How one chooses to define oneself has become a political issue. It is assumed that we can, by force of will, define the essence of our lives. Hidden within this questionable assumption is a truth about how our minds work. If we think of ourselves as failures, we will most likely fail. Our way of seeing does, in fact, have a predictive power within ourselves.
While this has a truth about it, we must not think that the power to rethink whom we are can change the concrete objective essence of our being. Some things are just given: our sexuality, our family, our physicality. This does not mean that there is not a vast area of change and adaptation intrinsic to ourselves. Much of who we can become is within our reach through hard work, commitment, and the reordering of priorities.
The fact that I have been born from an Italian-American family is a fact that I can’t change (nor want to!). But my being a priest is a product of God’s call and my acceptance of that call. Although I became a Catholic Christian because of the given nature of most Italian-Americans, at some point I accepted this and was in a position to hear God’s call and to respond to it. My being a priest is a combination of historical circumstance (my family) and free choice (my vocation).
Therefore, when I look at who I am I must first and foremost say: “I am a Christian (i.e. a disciple of Christ).” This most fully expresses the essence of my being. All the rest: the fact that I am male, an American, a Yankee fan, etc. are of secondary importance (maybe not so much the Yankee part!).
How I choose to define myself will have a lot to do with what eventually emerges from my life. Like the calculations made mathematically in space travel, where a single tiny decimal point may jettison the mission completely, so a false idea of who I am ultimately will have tremendous impact on myself and the lives of those around me.
If I am a creation of God Himself, then that says a great deal about my listening to the will of my Creator. If I am a Christian, then I must model my life according to the pattern of my Master: Jesus the Christ.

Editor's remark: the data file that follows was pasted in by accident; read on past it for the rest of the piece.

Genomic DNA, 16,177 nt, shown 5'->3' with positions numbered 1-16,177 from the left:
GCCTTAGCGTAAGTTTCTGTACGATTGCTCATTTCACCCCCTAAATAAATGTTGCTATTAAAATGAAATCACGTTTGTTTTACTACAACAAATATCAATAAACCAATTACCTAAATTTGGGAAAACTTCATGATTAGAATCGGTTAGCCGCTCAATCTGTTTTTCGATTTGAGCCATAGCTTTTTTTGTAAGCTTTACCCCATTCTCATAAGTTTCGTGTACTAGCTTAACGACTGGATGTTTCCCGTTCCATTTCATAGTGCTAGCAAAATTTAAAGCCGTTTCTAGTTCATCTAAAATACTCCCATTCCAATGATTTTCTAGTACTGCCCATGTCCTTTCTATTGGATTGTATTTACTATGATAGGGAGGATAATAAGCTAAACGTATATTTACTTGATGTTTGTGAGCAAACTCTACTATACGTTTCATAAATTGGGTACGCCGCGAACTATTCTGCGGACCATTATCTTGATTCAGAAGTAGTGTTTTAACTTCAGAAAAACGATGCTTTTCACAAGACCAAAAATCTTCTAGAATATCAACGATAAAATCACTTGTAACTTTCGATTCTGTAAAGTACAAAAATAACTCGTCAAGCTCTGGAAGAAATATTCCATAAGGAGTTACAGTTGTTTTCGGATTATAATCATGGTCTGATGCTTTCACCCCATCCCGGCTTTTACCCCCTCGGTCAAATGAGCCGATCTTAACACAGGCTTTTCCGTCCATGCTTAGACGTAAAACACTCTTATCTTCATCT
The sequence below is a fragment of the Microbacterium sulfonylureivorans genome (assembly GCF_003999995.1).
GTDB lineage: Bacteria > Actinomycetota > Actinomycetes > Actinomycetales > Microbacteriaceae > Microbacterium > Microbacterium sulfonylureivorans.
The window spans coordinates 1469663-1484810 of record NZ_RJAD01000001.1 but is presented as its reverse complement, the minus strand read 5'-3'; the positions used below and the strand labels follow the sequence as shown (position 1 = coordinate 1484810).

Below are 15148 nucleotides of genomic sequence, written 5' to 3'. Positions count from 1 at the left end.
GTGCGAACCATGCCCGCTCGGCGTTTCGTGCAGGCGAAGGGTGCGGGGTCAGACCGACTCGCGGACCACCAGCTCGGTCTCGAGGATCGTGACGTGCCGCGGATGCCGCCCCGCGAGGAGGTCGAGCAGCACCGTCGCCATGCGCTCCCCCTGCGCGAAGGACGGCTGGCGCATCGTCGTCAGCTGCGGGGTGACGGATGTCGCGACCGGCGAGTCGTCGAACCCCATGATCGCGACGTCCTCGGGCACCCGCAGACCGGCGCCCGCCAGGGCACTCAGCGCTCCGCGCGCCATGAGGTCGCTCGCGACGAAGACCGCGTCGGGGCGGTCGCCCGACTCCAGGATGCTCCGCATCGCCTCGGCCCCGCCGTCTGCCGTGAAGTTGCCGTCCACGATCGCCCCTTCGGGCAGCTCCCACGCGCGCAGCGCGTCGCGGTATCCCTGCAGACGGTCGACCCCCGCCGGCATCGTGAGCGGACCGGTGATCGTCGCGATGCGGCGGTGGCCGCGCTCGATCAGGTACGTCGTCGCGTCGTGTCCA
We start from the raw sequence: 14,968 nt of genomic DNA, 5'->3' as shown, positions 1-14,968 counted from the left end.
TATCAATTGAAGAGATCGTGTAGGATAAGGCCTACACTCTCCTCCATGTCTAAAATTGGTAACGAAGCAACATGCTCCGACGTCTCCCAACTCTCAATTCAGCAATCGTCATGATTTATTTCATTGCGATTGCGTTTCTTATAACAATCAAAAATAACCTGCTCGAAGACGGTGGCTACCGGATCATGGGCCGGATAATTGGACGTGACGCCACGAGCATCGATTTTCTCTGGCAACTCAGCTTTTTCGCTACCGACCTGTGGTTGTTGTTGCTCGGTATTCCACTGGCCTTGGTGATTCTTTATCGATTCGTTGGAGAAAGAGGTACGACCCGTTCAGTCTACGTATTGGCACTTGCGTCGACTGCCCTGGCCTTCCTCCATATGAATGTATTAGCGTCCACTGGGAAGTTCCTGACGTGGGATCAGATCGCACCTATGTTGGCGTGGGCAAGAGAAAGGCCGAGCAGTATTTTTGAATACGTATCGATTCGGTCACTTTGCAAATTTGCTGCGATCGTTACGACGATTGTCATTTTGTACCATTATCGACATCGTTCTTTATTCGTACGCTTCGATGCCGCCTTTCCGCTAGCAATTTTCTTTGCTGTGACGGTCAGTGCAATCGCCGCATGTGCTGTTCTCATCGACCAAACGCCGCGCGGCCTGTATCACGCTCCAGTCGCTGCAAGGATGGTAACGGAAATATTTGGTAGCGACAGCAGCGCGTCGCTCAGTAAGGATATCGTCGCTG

But if I see myself as just an accidental accumulation of patterns and processes in evolutionary combat, then I don’t quite matter so much except in how I affect the batch.
If I am the master of my life and the only and final arbiter of right and wrong, then I have made myself into my own god.
To be a believer is to see myself as a servant of the Almighty. This requires the very important and foundational virtue of humility. The sin of Satan, called Lucifer before the War in Heaven, was that of pride and envy. This is what infected Adam and Eve and their son Cain. It is the primordial sin and the basis of all subsequent sinfulness. We think that we are more important and more central than God.
However, humility glories in the saving fact that we are not God; that we can rely on someone greater than ourselves and that all existence does not hinge on our decisions and judgments. It is what St. John the Evangelist calls, “the glorious freedom of the children of God”. For God in Christ elevates the faithful servant-steward into a child and a son and an heir. But that movement of grace must begin with humility, and that is a state that only we can bestow on the process of salvation.
Once one is in that humble place of self-understanding, one can, through continual watchfulness, interpret the signs of God’s instruction in the human mind and soul. Since one has placed the center of one’s meaning in God and if one looks to God as the sort of senior partner in moving ahead in life, than our identity is forged in that primary relationship. So the operative question is not “Who am I?”, it is “Who do You (God) think I should be?”
If understood correctly, this is a sea change in perspective and has deep and pervasive consequences for one’s internal identity. It is the stance of the ‘believer’ who is at work in the field of the Lord accomplishing His will and co-creating his or her identity in the Lord.
Secular thinking on the issue of identity is monistic, that is, coming from a single core self. For the believer, questions of identity flow from a dialogical conversation with the Almighty.
Therefore, while some elements of my identity are fixed and must be accepted as part of God’s creation of me, there are many other parts of my identity that flow from the basic assumptions of my life and what I freely choose to be foundational in what I do that work with God in the co-creation of the project of my being. I am, therefore, called to be both docile and creative in forging the identity of my life.